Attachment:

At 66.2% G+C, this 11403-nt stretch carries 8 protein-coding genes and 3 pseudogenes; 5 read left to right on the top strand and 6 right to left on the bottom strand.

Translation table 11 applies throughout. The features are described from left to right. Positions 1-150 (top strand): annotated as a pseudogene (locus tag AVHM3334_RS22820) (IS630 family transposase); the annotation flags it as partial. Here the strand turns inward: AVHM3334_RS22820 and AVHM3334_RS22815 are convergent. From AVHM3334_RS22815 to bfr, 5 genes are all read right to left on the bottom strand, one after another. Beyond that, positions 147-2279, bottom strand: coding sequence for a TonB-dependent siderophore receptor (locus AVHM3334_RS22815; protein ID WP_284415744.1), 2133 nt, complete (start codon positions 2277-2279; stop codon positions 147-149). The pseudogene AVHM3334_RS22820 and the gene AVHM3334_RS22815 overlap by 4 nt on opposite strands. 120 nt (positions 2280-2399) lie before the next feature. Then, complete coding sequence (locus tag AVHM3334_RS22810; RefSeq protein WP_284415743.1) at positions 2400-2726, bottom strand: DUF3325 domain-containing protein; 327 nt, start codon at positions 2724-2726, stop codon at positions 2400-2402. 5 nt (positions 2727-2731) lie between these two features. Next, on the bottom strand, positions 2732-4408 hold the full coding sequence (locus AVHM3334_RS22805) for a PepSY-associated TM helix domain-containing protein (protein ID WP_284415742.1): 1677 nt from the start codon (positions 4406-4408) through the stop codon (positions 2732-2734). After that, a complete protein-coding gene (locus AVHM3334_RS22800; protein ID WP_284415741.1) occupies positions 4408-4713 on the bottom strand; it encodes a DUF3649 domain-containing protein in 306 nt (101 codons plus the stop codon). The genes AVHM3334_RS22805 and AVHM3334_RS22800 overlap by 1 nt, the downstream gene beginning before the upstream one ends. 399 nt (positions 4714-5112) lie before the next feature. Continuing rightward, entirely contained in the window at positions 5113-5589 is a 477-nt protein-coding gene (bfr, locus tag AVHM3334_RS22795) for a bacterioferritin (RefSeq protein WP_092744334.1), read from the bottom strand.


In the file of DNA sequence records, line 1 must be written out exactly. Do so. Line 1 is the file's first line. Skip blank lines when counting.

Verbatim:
At 66.2% G+C, this 11403-nt stretch carries 8 protein-coding genes and 3 pseudogenes; 5 read left to right on the top strand and 6 right to left on the bottom strand.